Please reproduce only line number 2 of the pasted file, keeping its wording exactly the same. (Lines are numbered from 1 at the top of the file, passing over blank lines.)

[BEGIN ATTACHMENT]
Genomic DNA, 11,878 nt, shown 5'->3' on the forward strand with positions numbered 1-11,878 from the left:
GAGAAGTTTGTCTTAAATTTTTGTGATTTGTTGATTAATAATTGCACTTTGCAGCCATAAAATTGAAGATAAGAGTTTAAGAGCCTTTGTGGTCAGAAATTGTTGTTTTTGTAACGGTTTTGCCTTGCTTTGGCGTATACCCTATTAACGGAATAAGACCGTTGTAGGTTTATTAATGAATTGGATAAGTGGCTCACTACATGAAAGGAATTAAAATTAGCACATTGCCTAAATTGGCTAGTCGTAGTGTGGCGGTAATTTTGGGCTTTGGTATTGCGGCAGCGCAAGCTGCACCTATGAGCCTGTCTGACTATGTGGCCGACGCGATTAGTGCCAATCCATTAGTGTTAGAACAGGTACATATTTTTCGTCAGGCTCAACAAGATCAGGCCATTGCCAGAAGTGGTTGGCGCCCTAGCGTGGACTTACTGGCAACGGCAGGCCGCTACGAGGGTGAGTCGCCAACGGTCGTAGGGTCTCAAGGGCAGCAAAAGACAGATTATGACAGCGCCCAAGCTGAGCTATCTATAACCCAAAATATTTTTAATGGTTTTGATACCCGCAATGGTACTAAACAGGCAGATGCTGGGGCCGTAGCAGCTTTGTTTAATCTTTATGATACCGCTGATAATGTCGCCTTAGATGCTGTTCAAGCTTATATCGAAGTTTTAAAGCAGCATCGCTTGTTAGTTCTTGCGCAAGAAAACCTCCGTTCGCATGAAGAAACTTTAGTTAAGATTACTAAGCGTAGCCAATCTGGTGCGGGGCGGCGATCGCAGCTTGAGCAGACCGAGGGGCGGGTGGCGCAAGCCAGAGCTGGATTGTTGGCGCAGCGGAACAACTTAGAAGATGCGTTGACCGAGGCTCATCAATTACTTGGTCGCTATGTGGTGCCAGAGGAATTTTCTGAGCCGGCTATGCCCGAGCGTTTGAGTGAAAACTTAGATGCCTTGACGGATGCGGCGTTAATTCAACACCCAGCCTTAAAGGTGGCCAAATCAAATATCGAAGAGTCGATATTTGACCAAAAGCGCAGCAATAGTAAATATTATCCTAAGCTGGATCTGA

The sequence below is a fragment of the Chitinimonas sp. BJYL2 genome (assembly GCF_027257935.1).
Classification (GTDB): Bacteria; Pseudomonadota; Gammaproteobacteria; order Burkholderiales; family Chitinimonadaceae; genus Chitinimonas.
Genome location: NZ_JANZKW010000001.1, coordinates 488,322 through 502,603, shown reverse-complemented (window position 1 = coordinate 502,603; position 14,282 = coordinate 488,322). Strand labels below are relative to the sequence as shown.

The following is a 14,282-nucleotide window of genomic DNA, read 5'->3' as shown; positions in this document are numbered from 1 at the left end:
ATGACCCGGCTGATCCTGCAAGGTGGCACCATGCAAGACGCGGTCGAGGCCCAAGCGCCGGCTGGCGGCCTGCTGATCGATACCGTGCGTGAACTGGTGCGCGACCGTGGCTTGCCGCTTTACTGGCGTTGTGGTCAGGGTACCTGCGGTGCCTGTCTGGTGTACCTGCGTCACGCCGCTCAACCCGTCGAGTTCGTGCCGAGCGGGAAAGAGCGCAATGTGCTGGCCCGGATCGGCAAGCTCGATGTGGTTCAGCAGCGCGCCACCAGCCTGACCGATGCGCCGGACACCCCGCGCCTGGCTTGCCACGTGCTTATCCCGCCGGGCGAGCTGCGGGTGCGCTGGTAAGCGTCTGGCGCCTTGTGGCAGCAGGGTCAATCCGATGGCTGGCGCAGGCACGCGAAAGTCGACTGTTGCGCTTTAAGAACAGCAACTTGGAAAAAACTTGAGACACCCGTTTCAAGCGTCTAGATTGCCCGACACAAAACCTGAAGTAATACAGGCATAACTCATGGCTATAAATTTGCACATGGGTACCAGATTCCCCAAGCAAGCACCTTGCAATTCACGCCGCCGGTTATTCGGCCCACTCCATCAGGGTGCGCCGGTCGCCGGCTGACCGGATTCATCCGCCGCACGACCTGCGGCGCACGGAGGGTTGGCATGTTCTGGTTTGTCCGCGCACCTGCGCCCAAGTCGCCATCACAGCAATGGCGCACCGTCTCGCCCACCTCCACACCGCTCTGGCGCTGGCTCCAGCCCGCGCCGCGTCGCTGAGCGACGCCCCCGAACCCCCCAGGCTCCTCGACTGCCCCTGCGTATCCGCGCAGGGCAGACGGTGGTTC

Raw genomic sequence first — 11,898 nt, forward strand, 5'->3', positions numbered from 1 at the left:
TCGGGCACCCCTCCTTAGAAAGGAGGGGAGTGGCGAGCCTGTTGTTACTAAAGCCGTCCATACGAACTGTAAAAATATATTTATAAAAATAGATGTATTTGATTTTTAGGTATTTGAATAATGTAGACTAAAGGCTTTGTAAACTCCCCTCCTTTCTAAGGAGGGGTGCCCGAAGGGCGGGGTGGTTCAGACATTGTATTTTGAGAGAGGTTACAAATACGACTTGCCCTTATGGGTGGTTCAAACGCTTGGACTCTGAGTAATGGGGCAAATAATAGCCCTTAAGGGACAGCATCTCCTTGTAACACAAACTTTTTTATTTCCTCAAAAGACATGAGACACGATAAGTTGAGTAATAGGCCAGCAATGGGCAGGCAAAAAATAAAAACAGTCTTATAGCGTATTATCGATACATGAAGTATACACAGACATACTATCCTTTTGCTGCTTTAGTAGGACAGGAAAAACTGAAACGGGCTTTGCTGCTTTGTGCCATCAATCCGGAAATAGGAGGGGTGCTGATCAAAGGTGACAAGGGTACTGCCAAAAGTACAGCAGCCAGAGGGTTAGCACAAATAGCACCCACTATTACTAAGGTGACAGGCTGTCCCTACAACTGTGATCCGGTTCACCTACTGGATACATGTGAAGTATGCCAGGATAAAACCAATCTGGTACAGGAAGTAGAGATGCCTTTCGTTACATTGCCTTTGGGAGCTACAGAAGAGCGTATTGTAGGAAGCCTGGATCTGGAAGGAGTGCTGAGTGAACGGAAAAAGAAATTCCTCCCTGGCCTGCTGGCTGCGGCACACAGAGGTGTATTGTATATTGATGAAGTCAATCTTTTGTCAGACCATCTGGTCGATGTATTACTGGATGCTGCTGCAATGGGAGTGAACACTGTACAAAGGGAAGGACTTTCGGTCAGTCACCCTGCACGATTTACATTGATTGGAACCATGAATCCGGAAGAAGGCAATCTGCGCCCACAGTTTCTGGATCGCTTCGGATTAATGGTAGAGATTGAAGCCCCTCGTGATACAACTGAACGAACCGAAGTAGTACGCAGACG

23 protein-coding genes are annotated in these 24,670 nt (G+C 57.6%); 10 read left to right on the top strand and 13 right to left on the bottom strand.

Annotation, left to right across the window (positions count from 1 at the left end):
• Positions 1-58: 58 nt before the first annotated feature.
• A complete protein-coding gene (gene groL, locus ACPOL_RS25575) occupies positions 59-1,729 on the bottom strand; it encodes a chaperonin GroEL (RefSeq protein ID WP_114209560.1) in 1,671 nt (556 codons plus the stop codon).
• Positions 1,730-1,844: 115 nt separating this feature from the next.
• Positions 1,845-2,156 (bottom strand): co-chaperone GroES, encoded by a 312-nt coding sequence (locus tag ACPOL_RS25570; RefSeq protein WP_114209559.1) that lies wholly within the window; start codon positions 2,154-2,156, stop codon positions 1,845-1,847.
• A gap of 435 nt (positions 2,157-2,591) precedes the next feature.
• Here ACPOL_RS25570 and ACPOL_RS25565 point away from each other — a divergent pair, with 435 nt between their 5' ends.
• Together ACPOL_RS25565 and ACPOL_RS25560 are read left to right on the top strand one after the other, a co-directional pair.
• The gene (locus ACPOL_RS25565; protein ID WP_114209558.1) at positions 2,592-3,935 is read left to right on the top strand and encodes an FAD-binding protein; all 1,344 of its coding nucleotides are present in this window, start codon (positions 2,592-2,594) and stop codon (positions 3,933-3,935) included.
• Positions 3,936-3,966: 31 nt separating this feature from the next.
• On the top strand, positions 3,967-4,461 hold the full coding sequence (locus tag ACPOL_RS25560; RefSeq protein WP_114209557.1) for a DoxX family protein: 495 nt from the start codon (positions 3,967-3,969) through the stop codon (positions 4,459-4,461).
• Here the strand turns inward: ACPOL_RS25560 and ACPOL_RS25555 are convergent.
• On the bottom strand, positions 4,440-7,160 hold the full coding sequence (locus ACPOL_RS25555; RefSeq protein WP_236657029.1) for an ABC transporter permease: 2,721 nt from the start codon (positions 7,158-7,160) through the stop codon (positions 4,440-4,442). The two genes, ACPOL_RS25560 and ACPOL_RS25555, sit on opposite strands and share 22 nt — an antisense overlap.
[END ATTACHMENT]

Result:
GAGAAGTTTGTCTTAAATTTTTGTGATTTGTTGATTAATAATTGCACTTTGCAGCCATAAAATTGAAGATAAGAGTTTAAGAGCCTTTGTGGTCAGAAATTGTTGTTTTTGTAACGGTTTTGCCTTGCTTTGGCGTATACCCTATTAACGGAATAAGACCGTTGTAGGTTTATTAATGAATTGGATAAGTGGCTCACTACATGAAAGGAATTAAAATTAGCACATTGCCTAAATTGGCTAGTCGTAGTGTGGCGGTAATTTTGGGCTTTGGTATTGCGGCAGCGCAAGCTGCACCTATGAGCCTGTCTGACTATGTGGCCGACGCGATTAGTGCCAATCCATTAGTGTTAGAACAGGTACATATTTTTCGTCAGGCTCAACAAGATCAGGCCATTGCCAGAAGTGGTTGGCGCCCTAGCGTGGACTTACTGGCAACGGCAGGCCGCTACGAGGGTGAGTCGCCAACGGTCGTAGGGTCTCAAGGGCAGCAAAAGACAGATTATGACAGCGCCCAAGCTGAGCTATCTATAACCCAAAATATTTTTAATGGTTTTGATACCCGCAATGGTACTAAACAGGCAGATGCTGGGGCCGTAGCAGCTTTGTTTAATCTTTATGATACCGCTGATAATGTCGCCTTAGATGCTGTTCAAGCTTATATCGAAGTTTTAAAGCAGCATCGCTTGTTAGTTCTTGCGCAAGAAAACCTCCGTTCGCATGAAGAAACTTTAGTTAAGATTACTAAGCGTAGCCAATCTGGTGCGGGGCGGCGATCGCAGCTTGAGCAGACCGAGGGGCGGGTGGCGCAAGCCAGAGCTGGATTGTTGGCGCAGCGGAACAACTTAGAAGATGCGTTGACCGAGGCTCATCAATTACTTGGTCGCTATGTGGTGCCAGAGGAATTTTCTGAGCCGGCTATGCCCGAGCGTTTGAGTGAAAACTTAGATGCCTTGACGGATGCGGCGTTAATTCAACACCCAGCCTTAAAGGTGGCCAAATCAAATATCGAAGAGTCGATATTTGACCAAAAGCGCAGCAATAGTAAATATTATCCTAAGCTGGATCTGA